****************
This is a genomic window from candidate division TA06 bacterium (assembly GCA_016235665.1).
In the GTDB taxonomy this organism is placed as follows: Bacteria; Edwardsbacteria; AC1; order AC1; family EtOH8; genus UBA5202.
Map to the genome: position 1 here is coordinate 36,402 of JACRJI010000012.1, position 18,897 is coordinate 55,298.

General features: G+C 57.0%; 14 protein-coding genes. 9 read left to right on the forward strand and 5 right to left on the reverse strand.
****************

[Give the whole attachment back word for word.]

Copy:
This is a genomic window from candidate division TA06 bacterium (assembly GCA_016235665.1).
In the GTDB taxonomy this organism is placed as follows: Bacteria; Edwardsbacteria; AC1; order AC1; family EtOH8; genus UBA5202.
Map to the genome: position 1 here is coordinate 36,402 of JACRJI010000012.1, position 18,897 is coordinate 55,298.

General features: G+C 57.0%; 14 protein-coding genes. 9 read left to right on the forward strand and 5 right to left on the reverse strand.